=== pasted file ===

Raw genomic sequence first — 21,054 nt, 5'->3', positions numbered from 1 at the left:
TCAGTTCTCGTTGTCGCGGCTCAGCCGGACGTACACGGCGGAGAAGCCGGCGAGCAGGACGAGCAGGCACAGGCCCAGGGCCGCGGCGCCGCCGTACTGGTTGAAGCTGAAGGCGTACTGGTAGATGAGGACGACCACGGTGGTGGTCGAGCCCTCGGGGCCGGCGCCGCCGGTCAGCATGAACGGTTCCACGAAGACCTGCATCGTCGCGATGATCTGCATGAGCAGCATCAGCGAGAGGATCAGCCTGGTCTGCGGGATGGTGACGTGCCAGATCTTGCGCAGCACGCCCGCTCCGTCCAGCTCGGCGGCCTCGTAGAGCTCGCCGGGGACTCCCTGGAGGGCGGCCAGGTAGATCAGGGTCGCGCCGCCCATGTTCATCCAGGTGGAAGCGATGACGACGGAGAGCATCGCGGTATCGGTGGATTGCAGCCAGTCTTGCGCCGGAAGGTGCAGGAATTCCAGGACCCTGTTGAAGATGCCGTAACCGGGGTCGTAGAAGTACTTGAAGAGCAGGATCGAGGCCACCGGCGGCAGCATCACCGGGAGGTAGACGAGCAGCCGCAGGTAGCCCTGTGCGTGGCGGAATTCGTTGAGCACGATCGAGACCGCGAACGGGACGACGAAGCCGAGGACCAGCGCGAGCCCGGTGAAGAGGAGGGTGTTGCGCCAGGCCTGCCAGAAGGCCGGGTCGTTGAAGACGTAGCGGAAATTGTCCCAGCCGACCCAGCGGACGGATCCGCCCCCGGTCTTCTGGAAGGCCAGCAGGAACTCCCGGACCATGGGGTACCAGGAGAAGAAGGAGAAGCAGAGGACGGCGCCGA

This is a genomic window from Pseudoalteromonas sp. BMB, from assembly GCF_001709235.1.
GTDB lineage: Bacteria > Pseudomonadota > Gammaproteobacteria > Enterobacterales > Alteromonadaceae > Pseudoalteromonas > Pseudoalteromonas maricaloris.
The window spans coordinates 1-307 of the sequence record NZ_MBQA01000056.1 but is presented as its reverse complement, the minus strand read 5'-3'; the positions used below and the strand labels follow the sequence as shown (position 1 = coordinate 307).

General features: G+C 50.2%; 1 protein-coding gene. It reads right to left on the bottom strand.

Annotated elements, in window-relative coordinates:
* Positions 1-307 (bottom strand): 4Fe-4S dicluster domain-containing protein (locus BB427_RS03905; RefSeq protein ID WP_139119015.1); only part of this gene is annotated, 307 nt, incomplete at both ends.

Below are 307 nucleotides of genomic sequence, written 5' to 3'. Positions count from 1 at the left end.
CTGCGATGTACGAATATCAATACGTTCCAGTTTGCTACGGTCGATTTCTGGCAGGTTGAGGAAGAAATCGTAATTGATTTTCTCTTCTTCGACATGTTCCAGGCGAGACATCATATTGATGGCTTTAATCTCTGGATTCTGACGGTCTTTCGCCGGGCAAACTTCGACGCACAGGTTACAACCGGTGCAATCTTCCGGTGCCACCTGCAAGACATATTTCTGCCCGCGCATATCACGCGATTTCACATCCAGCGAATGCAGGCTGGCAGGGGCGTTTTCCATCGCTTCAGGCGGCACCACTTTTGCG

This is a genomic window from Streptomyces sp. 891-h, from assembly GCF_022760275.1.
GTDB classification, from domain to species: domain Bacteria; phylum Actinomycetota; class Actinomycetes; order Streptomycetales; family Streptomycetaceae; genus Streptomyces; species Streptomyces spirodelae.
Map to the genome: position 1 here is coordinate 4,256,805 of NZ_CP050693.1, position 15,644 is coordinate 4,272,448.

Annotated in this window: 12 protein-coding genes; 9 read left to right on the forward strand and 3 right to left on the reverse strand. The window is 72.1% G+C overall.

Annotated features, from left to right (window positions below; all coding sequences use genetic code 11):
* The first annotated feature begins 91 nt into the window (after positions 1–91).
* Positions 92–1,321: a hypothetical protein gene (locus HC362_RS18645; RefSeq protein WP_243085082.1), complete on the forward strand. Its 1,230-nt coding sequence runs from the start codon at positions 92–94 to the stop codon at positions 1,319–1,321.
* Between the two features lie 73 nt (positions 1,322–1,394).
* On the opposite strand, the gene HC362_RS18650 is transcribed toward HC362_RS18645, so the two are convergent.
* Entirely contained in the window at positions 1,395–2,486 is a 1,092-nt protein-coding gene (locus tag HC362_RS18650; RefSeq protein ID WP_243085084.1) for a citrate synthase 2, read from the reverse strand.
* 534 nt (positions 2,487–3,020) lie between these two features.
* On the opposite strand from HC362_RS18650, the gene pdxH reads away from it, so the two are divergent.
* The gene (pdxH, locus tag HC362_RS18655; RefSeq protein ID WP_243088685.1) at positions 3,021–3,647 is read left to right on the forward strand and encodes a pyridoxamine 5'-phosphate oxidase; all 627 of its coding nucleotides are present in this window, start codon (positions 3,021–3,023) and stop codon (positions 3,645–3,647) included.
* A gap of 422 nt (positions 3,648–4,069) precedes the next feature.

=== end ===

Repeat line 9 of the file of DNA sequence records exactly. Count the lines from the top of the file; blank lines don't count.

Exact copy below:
Below are 307 nucleotides of genomic sequence, written 5' to 3'. Positions count from 1 at the left end.